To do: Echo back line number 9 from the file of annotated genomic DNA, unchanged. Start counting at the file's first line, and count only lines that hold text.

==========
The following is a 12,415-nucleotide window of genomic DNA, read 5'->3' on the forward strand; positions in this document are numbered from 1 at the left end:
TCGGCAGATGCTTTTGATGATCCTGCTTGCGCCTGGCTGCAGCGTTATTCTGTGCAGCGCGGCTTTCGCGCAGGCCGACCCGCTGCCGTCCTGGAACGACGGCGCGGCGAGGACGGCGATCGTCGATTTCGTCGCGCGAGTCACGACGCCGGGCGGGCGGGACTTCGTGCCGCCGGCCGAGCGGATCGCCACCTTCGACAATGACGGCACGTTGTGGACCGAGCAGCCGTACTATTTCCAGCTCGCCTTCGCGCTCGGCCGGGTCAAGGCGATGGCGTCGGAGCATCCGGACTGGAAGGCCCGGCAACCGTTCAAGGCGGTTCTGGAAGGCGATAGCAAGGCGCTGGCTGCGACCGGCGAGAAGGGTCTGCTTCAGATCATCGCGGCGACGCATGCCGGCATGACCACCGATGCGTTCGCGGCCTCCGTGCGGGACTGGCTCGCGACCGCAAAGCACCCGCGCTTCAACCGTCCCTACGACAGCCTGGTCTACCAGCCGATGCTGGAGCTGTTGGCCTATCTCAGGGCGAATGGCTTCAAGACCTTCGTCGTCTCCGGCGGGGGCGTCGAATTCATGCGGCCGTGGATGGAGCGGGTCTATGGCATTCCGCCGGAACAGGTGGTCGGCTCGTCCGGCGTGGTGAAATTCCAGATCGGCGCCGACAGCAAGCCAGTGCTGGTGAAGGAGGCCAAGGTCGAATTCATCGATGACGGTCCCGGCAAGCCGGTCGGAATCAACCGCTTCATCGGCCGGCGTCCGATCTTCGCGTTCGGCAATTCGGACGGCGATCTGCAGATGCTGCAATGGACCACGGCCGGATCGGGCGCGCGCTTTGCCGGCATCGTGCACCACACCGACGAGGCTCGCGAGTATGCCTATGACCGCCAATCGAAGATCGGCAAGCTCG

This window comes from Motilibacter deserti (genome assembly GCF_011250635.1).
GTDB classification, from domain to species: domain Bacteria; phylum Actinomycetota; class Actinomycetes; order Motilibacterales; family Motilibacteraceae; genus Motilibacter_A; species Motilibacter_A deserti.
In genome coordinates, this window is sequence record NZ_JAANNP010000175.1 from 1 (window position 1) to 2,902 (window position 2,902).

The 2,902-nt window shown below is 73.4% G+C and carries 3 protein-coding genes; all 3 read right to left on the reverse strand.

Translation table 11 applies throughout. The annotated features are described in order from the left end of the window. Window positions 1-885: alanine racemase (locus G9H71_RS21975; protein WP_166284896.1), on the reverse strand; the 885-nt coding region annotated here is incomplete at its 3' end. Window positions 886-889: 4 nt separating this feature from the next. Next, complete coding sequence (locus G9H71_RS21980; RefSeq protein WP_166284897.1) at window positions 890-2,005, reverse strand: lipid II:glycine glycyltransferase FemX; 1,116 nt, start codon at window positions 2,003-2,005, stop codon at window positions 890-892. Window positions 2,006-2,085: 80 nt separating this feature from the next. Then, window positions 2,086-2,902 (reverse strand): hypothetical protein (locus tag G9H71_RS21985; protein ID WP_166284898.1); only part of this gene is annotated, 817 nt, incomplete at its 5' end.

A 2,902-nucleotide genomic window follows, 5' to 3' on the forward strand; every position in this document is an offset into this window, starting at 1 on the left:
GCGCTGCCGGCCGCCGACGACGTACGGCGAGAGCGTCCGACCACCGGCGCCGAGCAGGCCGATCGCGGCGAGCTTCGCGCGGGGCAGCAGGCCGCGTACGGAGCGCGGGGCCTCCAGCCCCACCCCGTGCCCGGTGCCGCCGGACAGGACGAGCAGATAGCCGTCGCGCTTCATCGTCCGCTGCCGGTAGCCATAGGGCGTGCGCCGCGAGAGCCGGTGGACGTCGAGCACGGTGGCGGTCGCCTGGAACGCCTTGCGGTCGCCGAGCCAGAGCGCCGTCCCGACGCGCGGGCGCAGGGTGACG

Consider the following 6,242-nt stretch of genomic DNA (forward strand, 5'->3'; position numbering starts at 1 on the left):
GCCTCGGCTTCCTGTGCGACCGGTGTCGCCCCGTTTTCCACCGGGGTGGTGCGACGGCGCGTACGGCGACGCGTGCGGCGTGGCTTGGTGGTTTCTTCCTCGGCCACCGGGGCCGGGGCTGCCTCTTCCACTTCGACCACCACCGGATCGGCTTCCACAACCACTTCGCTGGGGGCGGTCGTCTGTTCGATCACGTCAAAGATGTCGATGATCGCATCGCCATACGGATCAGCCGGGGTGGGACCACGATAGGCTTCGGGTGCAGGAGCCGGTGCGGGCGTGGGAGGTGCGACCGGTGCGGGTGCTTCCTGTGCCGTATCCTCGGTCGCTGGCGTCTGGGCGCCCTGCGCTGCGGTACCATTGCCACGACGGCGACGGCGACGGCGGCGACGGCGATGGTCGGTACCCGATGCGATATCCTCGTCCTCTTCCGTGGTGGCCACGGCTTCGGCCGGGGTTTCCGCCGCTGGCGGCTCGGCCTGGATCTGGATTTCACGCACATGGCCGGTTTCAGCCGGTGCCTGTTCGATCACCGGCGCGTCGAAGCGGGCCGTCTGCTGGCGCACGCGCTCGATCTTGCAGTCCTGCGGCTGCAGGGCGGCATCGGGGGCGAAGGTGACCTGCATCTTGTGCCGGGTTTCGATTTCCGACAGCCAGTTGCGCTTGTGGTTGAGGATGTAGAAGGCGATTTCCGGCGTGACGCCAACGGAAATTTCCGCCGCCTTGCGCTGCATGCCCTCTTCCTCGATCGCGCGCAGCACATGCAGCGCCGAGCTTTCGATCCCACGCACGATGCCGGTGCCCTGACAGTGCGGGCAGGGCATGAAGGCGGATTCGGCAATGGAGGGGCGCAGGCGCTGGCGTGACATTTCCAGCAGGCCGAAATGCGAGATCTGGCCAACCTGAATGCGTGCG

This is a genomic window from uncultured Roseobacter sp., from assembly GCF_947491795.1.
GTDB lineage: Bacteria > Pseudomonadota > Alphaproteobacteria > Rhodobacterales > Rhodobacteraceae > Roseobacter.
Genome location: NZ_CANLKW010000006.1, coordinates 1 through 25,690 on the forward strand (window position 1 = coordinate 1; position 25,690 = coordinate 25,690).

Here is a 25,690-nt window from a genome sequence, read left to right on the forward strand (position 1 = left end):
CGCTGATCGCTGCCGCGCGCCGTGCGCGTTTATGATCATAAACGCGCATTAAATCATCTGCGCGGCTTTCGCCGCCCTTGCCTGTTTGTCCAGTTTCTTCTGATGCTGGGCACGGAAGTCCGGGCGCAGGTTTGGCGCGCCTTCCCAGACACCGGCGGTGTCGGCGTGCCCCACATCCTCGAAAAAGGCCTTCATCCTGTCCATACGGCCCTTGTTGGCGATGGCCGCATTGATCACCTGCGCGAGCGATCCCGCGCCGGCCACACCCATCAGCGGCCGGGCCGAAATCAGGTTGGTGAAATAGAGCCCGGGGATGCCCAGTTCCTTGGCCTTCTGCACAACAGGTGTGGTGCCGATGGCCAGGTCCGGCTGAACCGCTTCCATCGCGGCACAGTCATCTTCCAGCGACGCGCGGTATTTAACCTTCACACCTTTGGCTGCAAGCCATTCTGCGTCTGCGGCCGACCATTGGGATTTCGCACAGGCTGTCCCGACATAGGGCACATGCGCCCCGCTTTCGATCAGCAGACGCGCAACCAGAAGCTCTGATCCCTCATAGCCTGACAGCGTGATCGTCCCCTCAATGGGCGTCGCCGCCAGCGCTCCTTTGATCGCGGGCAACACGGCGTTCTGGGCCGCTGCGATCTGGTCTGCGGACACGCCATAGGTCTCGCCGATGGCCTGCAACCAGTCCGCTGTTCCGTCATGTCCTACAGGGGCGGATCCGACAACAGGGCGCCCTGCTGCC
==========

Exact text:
GCGCTGCCGGCCGCCGACGACGTACGGCGAGAGCGTCCGACCACCGGCGCCGAGCAGGCCGATCGCGGCGAGCTTCGCGCGGGGCAGCAGGCCGCGTACGGAGCGCGGGGCCTCCAGCCCCACCCCGTGCCCGGTGCCGCCGGACAGGACGAGCAGATAGCCGTCGCGCTTCATCGTCCGCTGCCGGTAGCCATAGGGCGTGCGCCGCGAGAGCCGGTGGACGTCGAGCACGGTGGCGGTCGCCTGGAACGCCTTGCGGTCGCCGAGCCAGAGCGCCGTCCCGACGCGCGGGCGCAGGGTGACG